Donald Trump, now POTUS and not just BOASTUS, is continuing his election campaign battle about the truth and the press. In echoes of authoritarian regimes everywhere, most famously the Nazis’ accusation of Lügenpresse ( literally translated as “lying press”), more recently adopted by the Pegida movement in Germany , he has increased the temperature of his war of words about press lies, as he sees it.

• Trump’s first days in office have been overshadowed by a row with the press about numbers attending his inauguration
• Relationship with some major US broadcasters seems set to continue decline
• Anger and accusation continue to dominate press/Trump relationship
• Fundamental questions about the truth, the media and social media are becoming ever more important in politics

What is the truth? It is my truth, your truth or is there only one truth. There has always been fact and opinion, one based on events widely known to have happened and the other based on a set of values or beliefs which filter and shape the facts to meet our opinion.

Anger is an energy
But now, in the age of Trump, Brexit and rising, raging, right-wing movements everywhere, the press is constantly accused of lying if their truth does not meet the viewpoint, often extreme viewpoint by any measure, of the angry right. And angry they are, whether post-election Trumpeteers or post-referendum Brexiteers in Britain. Victory seems to have inflated their rage in some strange way, as if having achieved what they want, they are disappointed and looking for new targets to focus their anger on.

A cynic might say that not having any realistic policies on the table or knowing that they are doomed to failure before implementation, it is best to attack the press from the beginning, thus laying the groundwork to attack all subsequent reporting of failed campaign promises.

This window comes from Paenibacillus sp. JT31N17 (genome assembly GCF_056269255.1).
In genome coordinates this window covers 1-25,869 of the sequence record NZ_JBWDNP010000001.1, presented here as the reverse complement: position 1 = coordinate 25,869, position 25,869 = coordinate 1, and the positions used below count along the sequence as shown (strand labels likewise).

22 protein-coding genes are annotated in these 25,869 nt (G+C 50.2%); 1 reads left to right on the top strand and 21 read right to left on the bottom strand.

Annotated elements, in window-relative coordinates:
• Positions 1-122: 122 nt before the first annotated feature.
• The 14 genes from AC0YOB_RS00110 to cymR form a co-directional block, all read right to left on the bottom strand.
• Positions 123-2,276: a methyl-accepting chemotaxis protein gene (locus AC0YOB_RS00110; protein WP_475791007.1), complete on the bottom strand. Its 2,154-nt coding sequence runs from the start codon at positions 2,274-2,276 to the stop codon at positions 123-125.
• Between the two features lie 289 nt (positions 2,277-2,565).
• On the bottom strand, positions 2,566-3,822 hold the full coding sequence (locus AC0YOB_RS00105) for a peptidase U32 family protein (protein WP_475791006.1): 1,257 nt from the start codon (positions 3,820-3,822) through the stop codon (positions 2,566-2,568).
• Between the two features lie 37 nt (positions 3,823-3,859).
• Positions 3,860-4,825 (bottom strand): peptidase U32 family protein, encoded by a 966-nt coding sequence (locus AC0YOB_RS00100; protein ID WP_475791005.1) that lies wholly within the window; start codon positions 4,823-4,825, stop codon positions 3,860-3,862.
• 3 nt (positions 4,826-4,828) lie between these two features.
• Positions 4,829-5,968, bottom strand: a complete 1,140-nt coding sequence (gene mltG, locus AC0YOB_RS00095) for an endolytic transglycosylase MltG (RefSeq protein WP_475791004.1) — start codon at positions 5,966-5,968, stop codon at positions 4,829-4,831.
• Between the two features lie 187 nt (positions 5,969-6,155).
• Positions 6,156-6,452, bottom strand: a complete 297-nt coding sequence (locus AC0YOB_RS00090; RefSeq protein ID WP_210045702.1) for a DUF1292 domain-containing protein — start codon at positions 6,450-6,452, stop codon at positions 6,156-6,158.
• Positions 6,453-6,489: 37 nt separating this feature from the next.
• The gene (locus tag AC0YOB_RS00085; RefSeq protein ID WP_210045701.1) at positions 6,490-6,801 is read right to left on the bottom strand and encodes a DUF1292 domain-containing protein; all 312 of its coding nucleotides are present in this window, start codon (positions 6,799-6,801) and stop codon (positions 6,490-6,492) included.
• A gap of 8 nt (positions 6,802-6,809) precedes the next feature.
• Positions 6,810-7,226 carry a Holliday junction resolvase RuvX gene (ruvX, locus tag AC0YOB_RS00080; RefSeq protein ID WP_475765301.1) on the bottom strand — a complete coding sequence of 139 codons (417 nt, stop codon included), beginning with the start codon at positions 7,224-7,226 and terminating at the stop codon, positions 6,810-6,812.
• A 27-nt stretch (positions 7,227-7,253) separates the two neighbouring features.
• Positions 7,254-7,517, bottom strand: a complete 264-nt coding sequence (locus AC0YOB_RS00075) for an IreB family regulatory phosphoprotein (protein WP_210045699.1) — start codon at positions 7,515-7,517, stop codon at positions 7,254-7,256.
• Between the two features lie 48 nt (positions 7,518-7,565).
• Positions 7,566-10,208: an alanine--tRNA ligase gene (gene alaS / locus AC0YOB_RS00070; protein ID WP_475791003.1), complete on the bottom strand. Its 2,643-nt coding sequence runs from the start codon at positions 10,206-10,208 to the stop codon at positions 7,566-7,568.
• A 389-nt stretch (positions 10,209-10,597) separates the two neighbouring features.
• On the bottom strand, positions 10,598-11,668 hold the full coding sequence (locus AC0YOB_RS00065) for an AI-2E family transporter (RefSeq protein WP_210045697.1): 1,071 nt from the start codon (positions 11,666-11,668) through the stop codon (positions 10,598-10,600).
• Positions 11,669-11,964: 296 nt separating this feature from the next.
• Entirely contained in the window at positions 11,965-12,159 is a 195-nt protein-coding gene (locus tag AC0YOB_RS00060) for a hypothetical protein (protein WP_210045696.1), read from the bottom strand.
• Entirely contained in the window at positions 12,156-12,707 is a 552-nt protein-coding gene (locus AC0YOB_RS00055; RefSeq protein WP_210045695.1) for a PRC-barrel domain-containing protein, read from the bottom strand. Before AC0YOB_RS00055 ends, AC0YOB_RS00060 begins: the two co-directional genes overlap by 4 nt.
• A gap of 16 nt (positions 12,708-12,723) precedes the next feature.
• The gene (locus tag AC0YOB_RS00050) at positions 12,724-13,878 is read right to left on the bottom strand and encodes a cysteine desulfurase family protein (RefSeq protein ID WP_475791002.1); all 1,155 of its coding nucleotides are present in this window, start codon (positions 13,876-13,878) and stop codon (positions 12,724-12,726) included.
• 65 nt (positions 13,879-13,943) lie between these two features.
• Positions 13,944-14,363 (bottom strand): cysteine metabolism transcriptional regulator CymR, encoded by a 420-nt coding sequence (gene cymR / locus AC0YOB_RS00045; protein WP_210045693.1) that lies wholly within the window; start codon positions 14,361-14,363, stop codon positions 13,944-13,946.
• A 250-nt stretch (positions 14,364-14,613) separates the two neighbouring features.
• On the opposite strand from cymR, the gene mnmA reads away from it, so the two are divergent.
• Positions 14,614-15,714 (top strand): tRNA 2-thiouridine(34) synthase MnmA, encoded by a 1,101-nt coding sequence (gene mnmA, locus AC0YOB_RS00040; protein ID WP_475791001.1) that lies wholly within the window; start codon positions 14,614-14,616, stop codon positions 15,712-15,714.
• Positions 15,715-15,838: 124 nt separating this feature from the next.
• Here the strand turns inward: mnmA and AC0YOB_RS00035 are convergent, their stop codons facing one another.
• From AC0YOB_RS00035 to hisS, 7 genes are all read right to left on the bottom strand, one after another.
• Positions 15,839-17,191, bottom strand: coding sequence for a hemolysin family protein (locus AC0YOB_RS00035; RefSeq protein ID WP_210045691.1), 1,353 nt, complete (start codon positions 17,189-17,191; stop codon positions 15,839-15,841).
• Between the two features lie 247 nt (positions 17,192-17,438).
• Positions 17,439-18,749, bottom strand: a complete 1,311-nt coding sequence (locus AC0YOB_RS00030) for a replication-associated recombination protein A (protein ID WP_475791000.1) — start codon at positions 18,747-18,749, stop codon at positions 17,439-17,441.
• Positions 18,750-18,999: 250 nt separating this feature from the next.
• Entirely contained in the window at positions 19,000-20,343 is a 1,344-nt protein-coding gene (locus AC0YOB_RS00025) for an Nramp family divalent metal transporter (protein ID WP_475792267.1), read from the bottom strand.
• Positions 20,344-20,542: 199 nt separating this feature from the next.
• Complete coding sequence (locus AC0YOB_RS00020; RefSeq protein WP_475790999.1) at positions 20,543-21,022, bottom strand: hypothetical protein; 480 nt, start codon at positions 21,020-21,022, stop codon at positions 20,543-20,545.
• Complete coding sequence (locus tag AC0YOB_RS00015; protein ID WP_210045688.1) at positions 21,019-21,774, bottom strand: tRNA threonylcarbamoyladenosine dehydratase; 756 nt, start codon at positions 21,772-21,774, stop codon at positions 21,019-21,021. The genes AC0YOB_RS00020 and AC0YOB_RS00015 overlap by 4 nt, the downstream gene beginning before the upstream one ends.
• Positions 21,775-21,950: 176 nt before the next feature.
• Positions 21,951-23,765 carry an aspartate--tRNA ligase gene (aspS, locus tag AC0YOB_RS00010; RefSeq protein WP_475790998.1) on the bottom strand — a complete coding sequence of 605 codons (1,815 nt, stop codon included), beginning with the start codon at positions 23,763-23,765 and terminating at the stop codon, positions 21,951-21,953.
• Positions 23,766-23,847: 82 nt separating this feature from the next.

Trump and his press spokesman Sean Spicer, in a revealing example of the shape of things to come, have taken issue with press reporting of the numbers attending his inauguration ceremony. Pictures of the event seem fairly conclusive and suggest that Obama had a lot more people at his first inauguration than Trump did, but the more important question is, does it really matter?

Focus lost as trivia prevails
Surely an incoming president, whose mission is to “make America great again”, must have more important business to attend to than becoming engaged in a war of words about his victimisation, as he sees it, by the press. On a big policy issue anger about misrepresentation might be understandable but on the question of numbers at an inauguration such outrage is partly laughable, partly worrying. The sense of self-importance is laughable but the energy and outrage expended on the matter is a worrying sign of the shape of things to come. Will there ever be any actual “making great again” or will it just be a permanent Twitter battle of preaching hate again? Because even in the social media age of hype, fake news, hysteria and permanent abuse, to call someone a liar is still a serious accusation. In most countries even battle-hardened politicians save the L word as a nuclear weapon, when they are sure they are right. Even now, with the battle between the US press and Trump reaching new levels, many media organisations have called his press secretary Sean Spicer’s figures for numbers attending the inauguration “falsehoods” and held back from the L word.

Peak paranoia troubles propaganda practitioners
It speaks volumes about the arrogance but also basic ignorance of Trump’s operation (formally called a government, in normal times) that these attacks and accusations are believed to be worthwhile and valid. There are parallels with the British Brexiteers, in that an angry campaign made outrageous claims and far-fetched promises, while attacking anyone who dared to question them.